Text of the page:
years) and found no increase in urine deoxypyridinoline excretion (a marker of bone resorption). For all these reasons, it is doubtful whether phosphorus intakes, within the range currently thought to be experienced by the U.S. population and/or associated with serum Pi values in the normal range, adversely affect bone health.
Normal, healthy, term-born infants, like adults, can adjust to a relatively wide range of dietary Ca:P ratios as provided in contemporary infant formulas. However, as a result of developmental immaturity in renal handling of phosphorus by infants, ECF [Ca2+] and Pi concentrations are closer to saturation in infancy, and infants are, therefore, more at risk of developing hypocalcemia as a consequence of hyperphosphatemia (DeVizia and Mansi, 1992). However, in the first month of life, some infants exhibit unusual sensitivity to phosphorus intakes above those associated with human milk. In the past, the clinical syndrome of late neonatal hypocalcemic tetany was observed when infants were fed whole evaporated cow milk with a very high phosphorus content (DeVizia and Mansi, 1992). Surprisingly, even with the introduction of modified cow milk formulas with phosphorus content reduced to one-half or less than that of evaporated whole milk, the syndrome of hypocalcemia has still been observed in young infants (Specker et al., 1991b; Venkataraman et al., 1985). However, the phosphorus content of such formulas is still substantially higher than that of human milk (Specker et al., 1991b). If such hyperphosphatemia is allowed to persist during early infancy, parathyroid hyperplasia, ectopic calcifications, and low serum calcitriol may occur (Portale et al., 1986). In such cases, the compensatory mechanisms for handling phosphate loads, mainly renal excretion, must be overwhelmed, leading to excessive phosphorus retention and the other metabolic consequences.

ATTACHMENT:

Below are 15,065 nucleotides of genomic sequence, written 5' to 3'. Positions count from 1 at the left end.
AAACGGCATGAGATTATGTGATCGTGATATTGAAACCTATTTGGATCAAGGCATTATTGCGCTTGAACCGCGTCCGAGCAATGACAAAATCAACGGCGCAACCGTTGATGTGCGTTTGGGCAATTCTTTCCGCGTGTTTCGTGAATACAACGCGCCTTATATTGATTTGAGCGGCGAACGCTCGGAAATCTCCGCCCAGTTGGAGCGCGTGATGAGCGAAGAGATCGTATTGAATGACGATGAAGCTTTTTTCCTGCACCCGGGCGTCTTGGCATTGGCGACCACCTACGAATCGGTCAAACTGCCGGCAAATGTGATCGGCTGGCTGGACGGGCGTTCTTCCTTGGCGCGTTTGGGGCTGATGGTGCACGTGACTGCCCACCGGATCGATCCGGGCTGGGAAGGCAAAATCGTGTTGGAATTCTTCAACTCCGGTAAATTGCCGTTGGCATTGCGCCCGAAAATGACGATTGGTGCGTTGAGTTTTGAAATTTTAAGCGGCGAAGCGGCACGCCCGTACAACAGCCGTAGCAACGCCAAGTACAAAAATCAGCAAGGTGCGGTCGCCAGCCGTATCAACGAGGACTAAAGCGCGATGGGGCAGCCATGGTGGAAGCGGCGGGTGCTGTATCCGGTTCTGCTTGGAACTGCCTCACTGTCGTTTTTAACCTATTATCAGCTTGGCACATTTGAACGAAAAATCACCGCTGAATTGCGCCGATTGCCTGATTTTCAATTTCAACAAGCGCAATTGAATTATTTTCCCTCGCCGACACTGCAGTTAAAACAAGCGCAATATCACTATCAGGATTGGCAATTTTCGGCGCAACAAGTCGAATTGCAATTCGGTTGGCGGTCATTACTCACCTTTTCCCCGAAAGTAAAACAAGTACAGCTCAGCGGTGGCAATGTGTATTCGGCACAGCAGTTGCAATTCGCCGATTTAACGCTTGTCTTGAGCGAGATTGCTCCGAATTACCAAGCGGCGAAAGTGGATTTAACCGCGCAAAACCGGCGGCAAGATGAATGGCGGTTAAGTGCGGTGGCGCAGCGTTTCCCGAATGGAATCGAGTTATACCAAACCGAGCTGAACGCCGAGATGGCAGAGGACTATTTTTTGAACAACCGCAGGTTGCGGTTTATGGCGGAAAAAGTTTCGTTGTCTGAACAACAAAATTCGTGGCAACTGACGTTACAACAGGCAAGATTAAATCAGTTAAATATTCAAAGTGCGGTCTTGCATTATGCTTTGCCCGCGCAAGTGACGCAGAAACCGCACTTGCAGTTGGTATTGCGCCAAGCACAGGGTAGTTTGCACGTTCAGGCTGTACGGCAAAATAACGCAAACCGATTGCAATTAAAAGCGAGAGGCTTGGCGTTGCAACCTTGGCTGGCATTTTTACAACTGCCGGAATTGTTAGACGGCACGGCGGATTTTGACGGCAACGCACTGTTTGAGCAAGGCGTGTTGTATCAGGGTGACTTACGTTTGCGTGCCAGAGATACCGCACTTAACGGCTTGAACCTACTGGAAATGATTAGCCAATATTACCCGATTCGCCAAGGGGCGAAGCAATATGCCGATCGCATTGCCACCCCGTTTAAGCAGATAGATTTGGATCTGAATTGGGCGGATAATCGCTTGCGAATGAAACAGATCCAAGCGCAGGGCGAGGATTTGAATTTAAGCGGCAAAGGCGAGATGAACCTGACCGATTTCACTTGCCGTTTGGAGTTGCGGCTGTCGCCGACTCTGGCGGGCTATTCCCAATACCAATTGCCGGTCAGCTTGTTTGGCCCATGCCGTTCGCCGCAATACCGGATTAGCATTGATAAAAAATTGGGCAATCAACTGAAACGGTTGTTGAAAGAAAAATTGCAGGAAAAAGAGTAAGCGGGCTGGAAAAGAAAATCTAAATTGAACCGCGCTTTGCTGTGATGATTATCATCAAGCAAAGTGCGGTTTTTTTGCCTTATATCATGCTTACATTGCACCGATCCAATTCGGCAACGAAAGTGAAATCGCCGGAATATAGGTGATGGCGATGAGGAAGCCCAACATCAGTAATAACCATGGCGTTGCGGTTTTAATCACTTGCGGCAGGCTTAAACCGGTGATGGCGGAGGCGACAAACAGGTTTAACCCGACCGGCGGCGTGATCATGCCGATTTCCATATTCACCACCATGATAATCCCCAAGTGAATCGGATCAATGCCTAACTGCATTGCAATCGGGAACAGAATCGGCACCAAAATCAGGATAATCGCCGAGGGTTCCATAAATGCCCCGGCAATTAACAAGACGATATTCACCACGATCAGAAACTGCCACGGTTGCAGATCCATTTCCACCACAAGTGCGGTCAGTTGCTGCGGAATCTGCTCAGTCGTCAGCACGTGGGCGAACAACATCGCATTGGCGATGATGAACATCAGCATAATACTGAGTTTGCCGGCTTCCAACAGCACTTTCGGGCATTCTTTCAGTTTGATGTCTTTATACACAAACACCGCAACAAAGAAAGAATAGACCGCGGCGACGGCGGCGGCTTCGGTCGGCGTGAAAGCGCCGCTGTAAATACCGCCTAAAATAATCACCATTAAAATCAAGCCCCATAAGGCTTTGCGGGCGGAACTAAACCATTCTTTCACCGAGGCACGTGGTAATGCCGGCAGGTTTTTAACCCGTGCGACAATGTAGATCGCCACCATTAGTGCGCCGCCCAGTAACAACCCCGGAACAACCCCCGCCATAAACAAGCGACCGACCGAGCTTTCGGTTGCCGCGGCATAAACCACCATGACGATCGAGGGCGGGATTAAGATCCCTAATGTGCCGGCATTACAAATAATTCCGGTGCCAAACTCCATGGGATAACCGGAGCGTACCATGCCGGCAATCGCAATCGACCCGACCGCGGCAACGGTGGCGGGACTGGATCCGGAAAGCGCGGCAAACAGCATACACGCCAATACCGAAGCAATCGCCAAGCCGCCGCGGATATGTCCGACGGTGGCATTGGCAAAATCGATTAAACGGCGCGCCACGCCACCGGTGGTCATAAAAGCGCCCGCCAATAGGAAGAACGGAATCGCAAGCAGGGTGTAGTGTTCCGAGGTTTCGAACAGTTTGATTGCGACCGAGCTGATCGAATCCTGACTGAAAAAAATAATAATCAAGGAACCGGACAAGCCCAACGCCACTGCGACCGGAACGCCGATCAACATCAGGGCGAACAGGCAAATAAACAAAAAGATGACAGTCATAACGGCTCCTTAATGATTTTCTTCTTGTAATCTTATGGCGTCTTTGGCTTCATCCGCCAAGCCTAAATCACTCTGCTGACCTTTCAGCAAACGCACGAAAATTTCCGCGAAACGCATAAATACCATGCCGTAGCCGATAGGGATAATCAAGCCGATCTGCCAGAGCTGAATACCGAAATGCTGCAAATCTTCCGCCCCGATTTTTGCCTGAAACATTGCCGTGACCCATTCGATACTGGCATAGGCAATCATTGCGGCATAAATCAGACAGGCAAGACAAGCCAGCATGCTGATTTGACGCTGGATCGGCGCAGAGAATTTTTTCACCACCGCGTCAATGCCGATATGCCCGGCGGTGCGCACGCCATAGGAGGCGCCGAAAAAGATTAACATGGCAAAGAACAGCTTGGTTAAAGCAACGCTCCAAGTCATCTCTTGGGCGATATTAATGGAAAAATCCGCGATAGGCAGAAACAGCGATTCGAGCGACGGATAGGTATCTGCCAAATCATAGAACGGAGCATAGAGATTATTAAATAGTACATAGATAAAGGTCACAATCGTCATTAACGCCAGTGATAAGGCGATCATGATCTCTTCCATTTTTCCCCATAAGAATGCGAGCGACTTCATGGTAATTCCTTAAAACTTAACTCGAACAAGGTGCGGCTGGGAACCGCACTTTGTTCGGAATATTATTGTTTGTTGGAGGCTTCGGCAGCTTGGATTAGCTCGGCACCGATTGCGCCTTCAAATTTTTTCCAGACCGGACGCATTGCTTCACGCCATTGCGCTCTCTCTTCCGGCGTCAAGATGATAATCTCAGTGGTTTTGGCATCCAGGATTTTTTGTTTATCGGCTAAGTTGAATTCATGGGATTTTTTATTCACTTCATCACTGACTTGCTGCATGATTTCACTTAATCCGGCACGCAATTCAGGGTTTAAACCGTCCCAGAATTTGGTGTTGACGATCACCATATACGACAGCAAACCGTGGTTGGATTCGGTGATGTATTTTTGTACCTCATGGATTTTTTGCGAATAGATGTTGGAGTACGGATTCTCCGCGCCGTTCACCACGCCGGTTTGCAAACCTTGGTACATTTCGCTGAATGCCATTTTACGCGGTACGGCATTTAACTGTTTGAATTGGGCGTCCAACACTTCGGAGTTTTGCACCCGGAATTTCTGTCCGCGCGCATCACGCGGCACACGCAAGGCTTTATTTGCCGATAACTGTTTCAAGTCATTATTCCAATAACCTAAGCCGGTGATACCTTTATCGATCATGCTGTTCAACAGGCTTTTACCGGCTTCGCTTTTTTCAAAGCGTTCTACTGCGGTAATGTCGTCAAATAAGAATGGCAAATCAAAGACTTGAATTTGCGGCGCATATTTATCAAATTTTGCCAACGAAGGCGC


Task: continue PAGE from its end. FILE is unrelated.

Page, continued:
It has also been suggested that a high content of phosphorus and calcium in an infant's diet may be a predisposing factor for the development of retention acidosis (Manz, 1992). It is not possible to identify, in advance, infants at risk for these syndromes unless they have renal dysfunction. Based on the data of Specker et al. (1991b), the risk of hypocalcemia (serum calcium less than 1.1 mmol/liter [4.4 mg/dl]) is 30 out of 10,000 neonates fed such formulas. Human milk with its low phosphorus content is both safer and better suited to the growth needs of the infant than cow milk (Manz, 1992). Finally, one report associates high intakes of phosphoric acid-containing cola beverages with slight reductions of serum calcium in Mexican children (Mazariegos-Ramos et al., 1995), but it is not clear to what extent the effect is due to the acid load of